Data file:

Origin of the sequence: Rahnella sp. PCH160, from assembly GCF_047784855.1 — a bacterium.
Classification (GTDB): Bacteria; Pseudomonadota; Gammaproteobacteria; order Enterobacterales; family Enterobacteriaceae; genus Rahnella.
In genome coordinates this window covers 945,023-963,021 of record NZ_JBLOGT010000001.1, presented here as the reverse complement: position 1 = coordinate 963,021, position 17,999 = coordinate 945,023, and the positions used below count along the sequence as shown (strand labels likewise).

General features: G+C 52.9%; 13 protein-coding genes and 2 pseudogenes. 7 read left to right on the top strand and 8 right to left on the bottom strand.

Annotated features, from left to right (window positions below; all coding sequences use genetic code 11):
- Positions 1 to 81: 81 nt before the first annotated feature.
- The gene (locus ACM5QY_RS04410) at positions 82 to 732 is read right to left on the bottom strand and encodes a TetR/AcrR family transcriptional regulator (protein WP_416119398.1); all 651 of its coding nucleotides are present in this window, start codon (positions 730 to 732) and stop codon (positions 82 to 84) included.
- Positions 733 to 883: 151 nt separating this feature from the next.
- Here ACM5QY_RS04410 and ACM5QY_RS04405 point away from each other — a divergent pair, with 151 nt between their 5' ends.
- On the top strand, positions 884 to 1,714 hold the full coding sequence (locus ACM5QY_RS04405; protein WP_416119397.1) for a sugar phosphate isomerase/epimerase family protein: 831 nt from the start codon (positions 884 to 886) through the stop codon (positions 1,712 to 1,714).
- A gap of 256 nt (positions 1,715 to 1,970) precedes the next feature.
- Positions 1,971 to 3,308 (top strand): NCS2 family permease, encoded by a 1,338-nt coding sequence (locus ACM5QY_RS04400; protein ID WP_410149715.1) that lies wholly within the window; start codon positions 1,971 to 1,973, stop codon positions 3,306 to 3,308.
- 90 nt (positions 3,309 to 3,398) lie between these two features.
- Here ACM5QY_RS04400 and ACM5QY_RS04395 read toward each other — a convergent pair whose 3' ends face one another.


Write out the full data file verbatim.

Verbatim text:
Origin of the sequence: Rahnella sp. PCH160, from assembly GCF_047784855.1 — a bacterium.
Classification (GTDB): Bacteria; Pseudomonadota; Gammaproteobacteria; order Enterobacterales; family Enterobacteriaceae; genus Rahnella.
In genome coordinates this window covers 945,023-963,021 of record NZ_JBLOGT010000001.1, presented here as the reverse complement: position 1 = coordinate 963,021, position 17,999 = coordinate 945,023, and the positions used below count along the sequence as shown (strand labels likewise).

General features: G+C 52.9%; 13 protein-coding genes and 2 pseudogenes. 7 read left to right on the top strand and 8 right to left on the bottom strand.

Annotated features, from left to right (window positions below; all coding sequences use genetic code 11):
- Positions 1 to 81: 81 nt before the first annotated feature.
- The gene (locus ACM5QY_RS04410) at positions 82 to 732 is read right to left on the bottom strand and encodes a TetR/AcrR family transcriptional regulator (protein WP_416119398.1); all 651 of its coding nucleotides are present in this window, start codon (positions 730 to 732) and stop codon (positions 82 to 84) included.
- Positions 733 to 883: 151 nt separating this feature from the next.
- Here ACM5QY_RS04410 and ACM5QY_RS04405 point away from each other — a divergent pair, with 151 nt between their 5' ends.
- On the top strand, positions 884 to 1,714 hold the full coding sequence (locus ACM5QY_RS04405; protein WP_416119397.1) for a sugar phosphate isomerase/epimerase family protein: 831 nt from the start codon (positions 884 to 886) through the stop codon (positions 1,712 to 1,714).
- A gap of 256 nt (positions 1,715 to 1,970) precedes the next feature.
- Positions 1,971 to 3,308 (top strand): NCS2 family permease, encoded by a 1,338-nt coding sequence (locus ACM5QY_RS04400; protein ID WP_410149715.1) that lies wholly within the window; start codon positions 1,971 to 1,973, stop codon positions 3,306 to 3,308.
- 90 nt (positions 3,309 to 3,398) lie between these two features.
- Here ACM5QY_RS04400 and ACM5QY_RS04395 read toward each other — a convergent pair whose 3' ends face one another.